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OKC Thunder: Russell Westbrook's pivotal effort lost in Serge Ibaka's heroics

by Darnell Mayberry Published: May 26, 2014

Serge Ibaka is garnering all the attention as the star of Game 3 against San Antonio, and rightfully so.

What he did playing through a calf injury was legendary, a moment that won’t soon be forgotten.

But the truth is Ibaka’s valiant and inspiring return isn’t the only thing that turned around the Thunder’s defense and saved Oklahoma City’s season.

Russell Westbrook’s effort was every bit as pivotal.

Westbrook supplied one of his best defensive performances of the season in the Thunder’s nine-point win. He pestered Spurs guard Tony Parker from start to finish and stood as a primary factor in OKC’s ability to finally slow down a Spurs offense that had toyed with the Thunder in the first two games of the Western Conference Finals.

Parker scored just nine points on 4-for-13 shooting. He had four assists against four turnovers in 28 minutes.

He also had a shoulder full of blame for his team squandering the momentum it had built in the first two games of this series.

“I take a lot of responsibility,” Parker said Monday. “That’s my job on this team, to get everything going. That’s why I took it hard (Sunday) night, because I felt like I didn’t play well.

“I have to play better and I know it. I’ll try to bounce back.”

After shooting 53.8 percent in the first two games of the series, San Antonio was held to 39.6 percent shooting in Game 3. It’s no coincidence that the Spurs struggles’ coincided with Parker’s. In the first two games, Parker was in complete control. He scored 14 points, making 6 of 12 shots, with 12 assists in Game 1. The Thunder then switched defensive ace Thabo Sefolosha onto Parker at the start of Game 2. Parker still scored 22 points on 10-for-17 shooting while adding five assists in only 28 minutes.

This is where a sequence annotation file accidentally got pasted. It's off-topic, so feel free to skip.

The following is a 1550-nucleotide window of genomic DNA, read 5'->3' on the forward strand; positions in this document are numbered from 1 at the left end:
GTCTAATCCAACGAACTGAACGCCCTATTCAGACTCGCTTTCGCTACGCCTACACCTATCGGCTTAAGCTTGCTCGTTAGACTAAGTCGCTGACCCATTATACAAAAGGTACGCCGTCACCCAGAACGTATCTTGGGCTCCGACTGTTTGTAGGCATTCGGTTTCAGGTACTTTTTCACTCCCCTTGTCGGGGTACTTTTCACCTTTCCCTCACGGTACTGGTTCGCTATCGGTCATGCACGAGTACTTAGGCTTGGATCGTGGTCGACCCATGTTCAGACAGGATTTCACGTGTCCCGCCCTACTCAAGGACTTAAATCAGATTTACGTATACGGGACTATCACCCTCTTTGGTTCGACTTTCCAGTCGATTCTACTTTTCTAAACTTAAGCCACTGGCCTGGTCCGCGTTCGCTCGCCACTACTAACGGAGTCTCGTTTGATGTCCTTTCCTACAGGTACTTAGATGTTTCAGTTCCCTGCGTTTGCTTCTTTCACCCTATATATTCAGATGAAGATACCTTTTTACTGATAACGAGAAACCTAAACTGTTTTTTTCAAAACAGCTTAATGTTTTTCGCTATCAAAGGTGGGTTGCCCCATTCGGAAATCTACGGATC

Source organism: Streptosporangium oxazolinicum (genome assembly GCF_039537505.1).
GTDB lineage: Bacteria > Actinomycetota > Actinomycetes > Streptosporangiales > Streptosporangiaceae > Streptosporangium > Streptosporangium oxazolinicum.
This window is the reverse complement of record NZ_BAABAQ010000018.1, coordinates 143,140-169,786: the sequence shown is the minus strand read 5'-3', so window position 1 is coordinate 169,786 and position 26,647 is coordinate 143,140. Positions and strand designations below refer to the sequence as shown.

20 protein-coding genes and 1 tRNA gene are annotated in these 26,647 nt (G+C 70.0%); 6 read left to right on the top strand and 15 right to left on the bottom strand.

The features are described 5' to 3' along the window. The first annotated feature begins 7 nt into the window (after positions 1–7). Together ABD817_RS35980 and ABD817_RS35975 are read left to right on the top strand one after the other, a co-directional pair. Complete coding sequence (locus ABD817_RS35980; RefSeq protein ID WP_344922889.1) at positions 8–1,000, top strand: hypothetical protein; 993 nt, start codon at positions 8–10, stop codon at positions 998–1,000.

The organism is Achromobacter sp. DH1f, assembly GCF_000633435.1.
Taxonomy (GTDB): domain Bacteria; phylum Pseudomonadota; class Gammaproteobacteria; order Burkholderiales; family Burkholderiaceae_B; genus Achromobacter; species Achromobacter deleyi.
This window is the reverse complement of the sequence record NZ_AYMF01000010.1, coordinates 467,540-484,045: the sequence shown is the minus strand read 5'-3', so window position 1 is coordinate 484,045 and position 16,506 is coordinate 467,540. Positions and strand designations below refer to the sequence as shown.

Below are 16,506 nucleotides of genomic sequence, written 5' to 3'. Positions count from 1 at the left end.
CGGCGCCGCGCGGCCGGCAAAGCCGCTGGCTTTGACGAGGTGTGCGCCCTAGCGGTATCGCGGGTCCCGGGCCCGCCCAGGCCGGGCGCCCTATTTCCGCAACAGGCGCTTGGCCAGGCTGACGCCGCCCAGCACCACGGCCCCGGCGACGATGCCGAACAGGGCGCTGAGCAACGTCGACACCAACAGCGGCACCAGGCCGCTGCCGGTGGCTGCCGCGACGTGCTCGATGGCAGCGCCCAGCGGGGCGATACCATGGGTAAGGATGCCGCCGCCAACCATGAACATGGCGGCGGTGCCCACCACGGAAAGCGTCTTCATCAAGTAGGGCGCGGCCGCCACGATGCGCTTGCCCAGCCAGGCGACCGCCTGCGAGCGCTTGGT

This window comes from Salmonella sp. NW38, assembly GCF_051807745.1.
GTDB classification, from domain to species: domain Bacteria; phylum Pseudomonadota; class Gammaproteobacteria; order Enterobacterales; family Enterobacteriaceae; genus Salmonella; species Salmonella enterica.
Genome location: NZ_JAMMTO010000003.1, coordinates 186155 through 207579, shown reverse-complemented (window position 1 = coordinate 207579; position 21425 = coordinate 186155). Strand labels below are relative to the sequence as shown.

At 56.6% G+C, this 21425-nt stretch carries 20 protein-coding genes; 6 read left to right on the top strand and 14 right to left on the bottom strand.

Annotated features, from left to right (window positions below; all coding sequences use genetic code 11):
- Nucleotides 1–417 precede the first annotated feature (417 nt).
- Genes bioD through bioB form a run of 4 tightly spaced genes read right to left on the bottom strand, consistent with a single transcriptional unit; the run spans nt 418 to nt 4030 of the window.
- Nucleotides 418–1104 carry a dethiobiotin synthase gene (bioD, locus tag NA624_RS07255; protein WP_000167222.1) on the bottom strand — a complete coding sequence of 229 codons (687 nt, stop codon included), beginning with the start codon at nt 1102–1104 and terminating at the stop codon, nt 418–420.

When the Thunder went back to Westbrook on Sunday, he was ready.

“Russ did a great job setting the tone,” said Thunder guard Reggie Jackson. “I think he decided that he was going to lock in on defense for us and push the pace, push the tempo, and I think that’s what we did the majority of the night.”

By coming out focused defensively, Westbrook alleviated any potential defensive drop off that might have come when Jackson started in place of Sefolosha. Gone were Parker’s open looks off of ball screens, his unabated drives to the basket and his trouble-free passes to teammates.

“I mean, that’s their team,” Westbrook said of Parker. “If you control him you can kind of control the rest of everything that goes on. They obviously have good ball movement. But he’s in control. You try to control him. He’s definitely going to stay aggressive and try to score. But you can make his shots be tough.”

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by Darnell Mayberry
OKC Thunder Senior Reporter
Darnell Mayberry grew up in Langston, Okla. and is now in his third stint in the Sooner state. After a year and a half at Bishop McGuinness High, he finished his prep years in Falls Church, Va., before graduating from Norfolk State University in...
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